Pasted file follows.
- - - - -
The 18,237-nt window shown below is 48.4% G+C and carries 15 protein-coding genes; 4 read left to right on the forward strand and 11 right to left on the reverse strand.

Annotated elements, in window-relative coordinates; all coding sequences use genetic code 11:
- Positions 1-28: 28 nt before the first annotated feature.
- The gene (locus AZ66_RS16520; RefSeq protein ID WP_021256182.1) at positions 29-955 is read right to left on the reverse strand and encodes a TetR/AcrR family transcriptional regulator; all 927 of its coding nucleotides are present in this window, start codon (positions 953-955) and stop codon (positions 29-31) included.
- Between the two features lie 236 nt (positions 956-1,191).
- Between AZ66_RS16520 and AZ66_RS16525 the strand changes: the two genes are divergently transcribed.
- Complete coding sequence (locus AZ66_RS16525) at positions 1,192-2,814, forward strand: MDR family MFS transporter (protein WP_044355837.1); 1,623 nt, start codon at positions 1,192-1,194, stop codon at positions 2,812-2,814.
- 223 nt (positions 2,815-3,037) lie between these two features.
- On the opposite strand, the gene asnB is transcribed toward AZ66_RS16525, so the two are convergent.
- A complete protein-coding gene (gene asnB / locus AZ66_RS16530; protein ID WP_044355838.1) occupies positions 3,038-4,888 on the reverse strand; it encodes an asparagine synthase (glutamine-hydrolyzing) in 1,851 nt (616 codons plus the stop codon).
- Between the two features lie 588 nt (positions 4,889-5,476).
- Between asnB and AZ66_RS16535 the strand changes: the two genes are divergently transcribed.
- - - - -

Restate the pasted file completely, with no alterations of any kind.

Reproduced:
The 18,237-nt window shown below is 48.4% G+C and carries 15 protein-coding genes; 4 read left to right on the forward strand and 11 right to left on the reverse strand.

Annotated elements, in window-relative coordinates; all coding sequences use genetic code 11:
- Positions 1-28: 28 nt before the first annotated feature.
- The gene (locus AZ66_RS16520; RefSeq protein ID WP_021256182.1) at positions 29-955 is read right to left on the reverse strand and encodes a TetR/AcrR family transcriptional regulator; all 927 of its coding nucleotides are present in this window, start codon (positions 953-955) and stop codon (positions 29-31) included.
- Between the two features lie 236 nt (positions 956-1,191).
- Between AZ66_RS16520 and AZ66_RS16525 the strand changes: the two genes are divergently transcribed.
- Complete coding sequence (locus AZ66_RS16525) at positions 1,192-2,814, forward strand: MDR family MFS transporter (protein WP_044355837.1); 1,623 nt, start codon at positions 1,192-1,194, stop codon at positions 2,812-2,814.
- 223 nt (positions 2,815-3,037) lie between these two features.
- On the opposite strand, the gene asnB is transcribed toward AZ66_RS16525, so the two are convergent.
- A complete protein-coding gene (gene asnB / locus AZ66_RS16530; protein ID WP_044355838.1) occupies positions 3,038-4,888 on the reverse strand; it encodes an asparagine synthase (glutamine-hydrolyzing) in 1,851 nt (616 codons plus the stop codon).
- Between the two features lie 588 nt (positions 4,889-5,476).
- Between asnB and AZ66_RS16535 the strand changes: the two genes are divergently transcribed.